A word of warning to the previous posters, beware the accusations that soon will come against English cybernats.
I agree with your statement. Constitutional issues are hot potatoes in the political sphere. I suggest it is so because our elected representatives are amatures when it come to constitutional issues and debate. Why? I proffer my opinion that Westminster is the “mother of all elected dictatorships” and when you operate in this atmosphere long enough then you become part of the “establishment”. I am sure Tom will have wry smile at that statement!
You solution of Scotland leaving and then freely discussing joint issues and their possible benefits is the best of both worlds. Tom, and Labour need to realise Scotland may decide to have a number of treaties with other Nations. In this context, I think this is where Labour in Scotland can rightly be tarred with the “politically parochial” brush.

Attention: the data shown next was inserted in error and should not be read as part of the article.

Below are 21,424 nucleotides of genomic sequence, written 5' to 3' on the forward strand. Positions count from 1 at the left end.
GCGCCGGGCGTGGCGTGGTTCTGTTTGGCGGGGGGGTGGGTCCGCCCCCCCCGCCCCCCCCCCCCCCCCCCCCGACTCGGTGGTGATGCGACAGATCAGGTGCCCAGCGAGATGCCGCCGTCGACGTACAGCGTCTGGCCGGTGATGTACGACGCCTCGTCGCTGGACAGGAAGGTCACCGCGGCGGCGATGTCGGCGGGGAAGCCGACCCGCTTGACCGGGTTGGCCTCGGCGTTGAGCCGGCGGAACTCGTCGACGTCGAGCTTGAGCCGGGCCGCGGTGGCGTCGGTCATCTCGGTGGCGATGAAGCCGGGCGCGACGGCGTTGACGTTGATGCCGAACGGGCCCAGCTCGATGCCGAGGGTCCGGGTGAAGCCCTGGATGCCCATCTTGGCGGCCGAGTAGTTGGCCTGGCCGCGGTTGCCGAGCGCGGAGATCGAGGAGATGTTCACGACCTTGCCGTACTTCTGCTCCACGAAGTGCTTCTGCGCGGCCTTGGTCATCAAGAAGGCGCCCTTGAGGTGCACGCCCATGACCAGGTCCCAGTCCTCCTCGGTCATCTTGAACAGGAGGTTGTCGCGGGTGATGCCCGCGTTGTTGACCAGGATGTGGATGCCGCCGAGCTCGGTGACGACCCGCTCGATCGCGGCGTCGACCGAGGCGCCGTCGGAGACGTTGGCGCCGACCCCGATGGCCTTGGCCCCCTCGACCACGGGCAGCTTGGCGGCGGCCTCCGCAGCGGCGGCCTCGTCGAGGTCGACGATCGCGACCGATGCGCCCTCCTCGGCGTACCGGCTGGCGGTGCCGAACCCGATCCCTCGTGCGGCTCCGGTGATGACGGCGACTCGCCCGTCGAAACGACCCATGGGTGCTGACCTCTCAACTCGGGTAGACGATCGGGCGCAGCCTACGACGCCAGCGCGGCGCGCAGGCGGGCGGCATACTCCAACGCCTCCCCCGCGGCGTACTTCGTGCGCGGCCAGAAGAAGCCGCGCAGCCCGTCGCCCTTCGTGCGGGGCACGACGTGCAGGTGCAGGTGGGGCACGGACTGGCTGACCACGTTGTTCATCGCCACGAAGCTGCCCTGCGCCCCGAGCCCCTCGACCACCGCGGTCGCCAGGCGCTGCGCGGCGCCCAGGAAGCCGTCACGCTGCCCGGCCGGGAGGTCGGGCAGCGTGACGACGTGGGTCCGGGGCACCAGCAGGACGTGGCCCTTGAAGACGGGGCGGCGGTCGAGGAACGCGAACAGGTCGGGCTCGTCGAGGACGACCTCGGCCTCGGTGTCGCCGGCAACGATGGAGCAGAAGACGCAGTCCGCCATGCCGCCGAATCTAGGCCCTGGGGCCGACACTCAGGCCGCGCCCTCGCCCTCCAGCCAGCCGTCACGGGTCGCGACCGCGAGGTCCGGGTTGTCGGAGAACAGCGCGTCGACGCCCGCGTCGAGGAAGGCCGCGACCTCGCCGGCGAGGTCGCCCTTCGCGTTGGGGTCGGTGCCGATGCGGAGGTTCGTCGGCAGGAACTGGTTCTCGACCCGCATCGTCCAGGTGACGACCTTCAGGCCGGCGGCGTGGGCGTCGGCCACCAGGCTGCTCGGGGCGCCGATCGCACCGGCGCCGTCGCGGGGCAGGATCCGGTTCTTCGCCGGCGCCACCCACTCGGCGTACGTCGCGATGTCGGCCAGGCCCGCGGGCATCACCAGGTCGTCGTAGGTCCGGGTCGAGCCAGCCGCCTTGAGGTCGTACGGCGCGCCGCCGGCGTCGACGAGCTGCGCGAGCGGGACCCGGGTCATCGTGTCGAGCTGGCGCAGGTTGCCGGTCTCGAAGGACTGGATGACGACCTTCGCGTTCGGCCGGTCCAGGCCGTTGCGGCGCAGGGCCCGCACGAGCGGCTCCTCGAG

I do hope that those writing here in support of an English Partliament have fully grasped the following:
The Labour Party are opposed to England having its own parliament while the SNP are not (and believe it to be a matter for the people of England to decide upon themselves).
England, N’Ireland, Scotland and Wales should all be independent with their own parliaments. They should all go their separate ways. There would be no need for a British Parliament. Britain and the British are past their shelf life and use by date and should be disbanded forthwith. Lets be rid of these British control freaks now. If all these countries were independent. It would be one way out of the stinking European Soviet Union.
Hi Tom, I see you’re marking out your territory on Scottish only websites. Very forward looking of you.
The problem with an English Parliament is that Westminster would become almost irrelevant as the UK Parliament. A federal structure is not right for Britain.
‘it’s worth remembering why there was such a demand for devolution in Scotland’